New IRA Distribution Rule

January 20, 2020

As we rang in 2020,  the Setting Every Community Up for Retirement Enhancement Act of 2019, also known as the SECURE Act went into effect, enacting a number of major changes to IRA and 401(k) retirement plans.

From an estate planning perspective, perhaps the most significant change under the SECURE Act is the mandate requiring plan benefits to be distributed to non-spouse beneficiaries (and a few others) in 10 years following the plan participant’s death (10-year payout), rather than over the life expectancy of such beneficiary (life expectancy payout).

Consider the following situation:

John, age 50, unmarried, has a niece, Mary, age 24, who is married. John wants to name Mary as the beneficiary of his $600,000 IRA with the expectation that upon his death, the IRA will make annual “required minimum distributions” (RMDs) to Mary to stretch out the IRA benefits over her life expectancy. Based on a life expectancy of 60 years, the initial distribution would be $10,000, with distributions in subsequent years recalculated, but in similar amounts.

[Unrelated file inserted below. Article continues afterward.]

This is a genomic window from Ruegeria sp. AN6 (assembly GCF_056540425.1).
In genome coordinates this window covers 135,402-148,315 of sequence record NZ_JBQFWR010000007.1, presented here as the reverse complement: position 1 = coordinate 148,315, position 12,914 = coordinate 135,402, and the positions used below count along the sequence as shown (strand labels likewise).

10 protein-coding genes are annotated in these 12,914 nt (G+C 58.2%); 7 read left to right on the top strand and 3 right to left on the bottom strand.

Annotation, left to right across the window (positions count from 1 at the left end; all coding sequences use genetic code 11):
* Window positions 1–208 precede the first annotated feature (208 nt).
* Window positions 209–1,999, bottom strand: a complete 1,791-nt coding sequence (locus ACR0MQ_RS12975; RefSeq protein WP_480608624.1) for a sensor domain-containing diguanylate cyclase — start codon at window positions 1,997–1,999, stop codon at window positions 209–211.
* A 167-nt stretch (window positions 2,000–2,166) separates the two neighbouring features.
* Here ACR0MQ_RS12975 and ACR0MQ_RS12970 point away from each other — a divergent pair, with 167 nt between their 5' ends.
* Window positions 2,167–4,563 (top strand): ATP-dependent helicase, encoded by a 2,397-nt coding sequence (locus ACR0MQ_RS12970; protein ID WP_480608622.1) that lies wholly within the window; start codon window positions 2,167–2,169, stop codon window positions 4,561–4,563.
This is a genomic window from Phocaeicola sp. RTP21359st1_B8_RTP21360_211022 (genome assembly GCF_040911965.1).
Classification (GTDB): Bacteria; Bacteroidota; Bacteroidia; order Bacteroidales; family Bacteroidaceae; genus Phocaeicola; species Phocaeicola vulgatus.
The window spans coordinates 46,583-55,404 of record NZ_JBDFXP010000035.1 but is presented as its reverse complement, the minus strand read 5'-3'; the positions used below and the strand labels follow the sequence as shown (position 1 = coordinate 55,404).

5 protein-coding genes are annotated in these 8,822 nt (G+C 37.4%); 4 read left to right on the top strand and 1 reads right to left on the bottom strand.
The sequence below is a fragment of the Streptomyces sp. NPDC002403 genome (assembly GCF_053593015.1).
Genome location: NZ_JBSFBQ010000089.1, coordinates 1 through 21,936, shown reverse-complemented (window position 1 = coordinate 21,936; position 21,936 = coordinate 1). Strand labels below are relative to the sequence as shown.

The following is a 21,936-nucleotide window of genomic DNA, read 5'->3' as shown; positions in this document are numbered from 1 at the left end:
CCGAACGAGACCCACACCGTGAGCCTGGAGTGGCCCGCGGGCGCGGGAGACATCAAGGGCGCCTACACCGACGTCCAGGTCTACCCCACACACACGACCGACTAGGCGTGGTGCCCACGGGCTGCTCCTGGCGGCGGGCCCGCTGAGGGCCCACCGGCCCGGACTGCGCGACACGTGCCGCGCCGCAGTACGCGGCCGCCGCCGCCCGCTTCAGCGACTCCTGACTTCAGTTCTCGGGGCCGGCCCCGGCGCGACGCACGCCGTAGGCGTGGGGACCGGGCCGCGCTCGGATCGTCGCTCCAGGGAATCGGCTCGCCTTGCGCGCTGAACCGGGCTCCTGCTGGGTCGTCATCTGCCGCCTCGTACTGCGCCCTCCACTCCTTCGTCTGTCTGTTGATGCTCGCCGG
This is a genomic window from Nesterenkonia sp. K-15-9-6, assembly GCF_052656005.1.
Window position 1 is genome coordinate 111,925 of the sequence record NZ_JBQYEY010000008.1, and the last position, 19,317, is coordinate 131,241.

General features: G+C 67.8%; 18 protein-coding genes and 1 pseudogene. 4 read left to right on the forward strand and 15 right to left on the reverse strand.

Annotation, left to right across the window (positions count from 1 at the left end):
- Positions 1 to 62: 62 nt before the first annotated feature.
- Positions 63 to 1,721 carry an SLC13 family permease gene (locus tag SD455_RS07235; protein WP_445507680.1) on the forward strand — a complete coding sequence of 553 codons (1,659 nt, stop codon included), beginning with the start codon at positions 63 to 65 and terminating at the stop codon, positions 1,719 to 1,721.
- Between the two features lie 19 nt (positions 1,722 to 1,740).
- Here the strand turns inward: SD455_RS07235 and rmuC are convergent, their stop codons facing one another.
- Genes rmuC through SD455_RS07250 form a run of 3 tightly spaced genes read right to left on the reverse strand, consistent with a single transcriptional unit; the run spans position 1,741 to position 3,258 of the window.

Under the SECURE Act, the IRA will no longer have the option of making RMDs to Mary of (using the foregoing example) $10,000 per year, based on Mary’s life expectancy. Instead, under the 10- year payout rule, the IRA would need to make annual distributions ranging from zero to the entire $600,000. If John were to die on June 30, 2020, the entire $600,000 would have to be distributed by December 31, 2030, when Mary would be age 34.

In effect, the legislation mandates a completely different estate plan for John’s IRA. The SECURE Act might be regarded as insecure from an estate planning perspective, although it will secure for the Treasury, over the next decade, billions of dollars of additional tax revenue.

To maintain John’s estate plan for his IRA, John might create a trust, which he would name as the IRA beneficiary. The trust would buy life insurance on John’s life, the proceeds of which the trust could use to make distributions to Mary (for example, in years when the IRA distribution was zero), and to pay the income tax in, for example, year 10, if the entire $600,000 was then distributed. As well, the trust would provide creditor protection and “separate-assets” treatment, should Mary later get divorced. The trust would contain distributions provisions in accordance with John’s wishes.

Got questions? Schedule a Consultation with an experienced Aprio advisor today.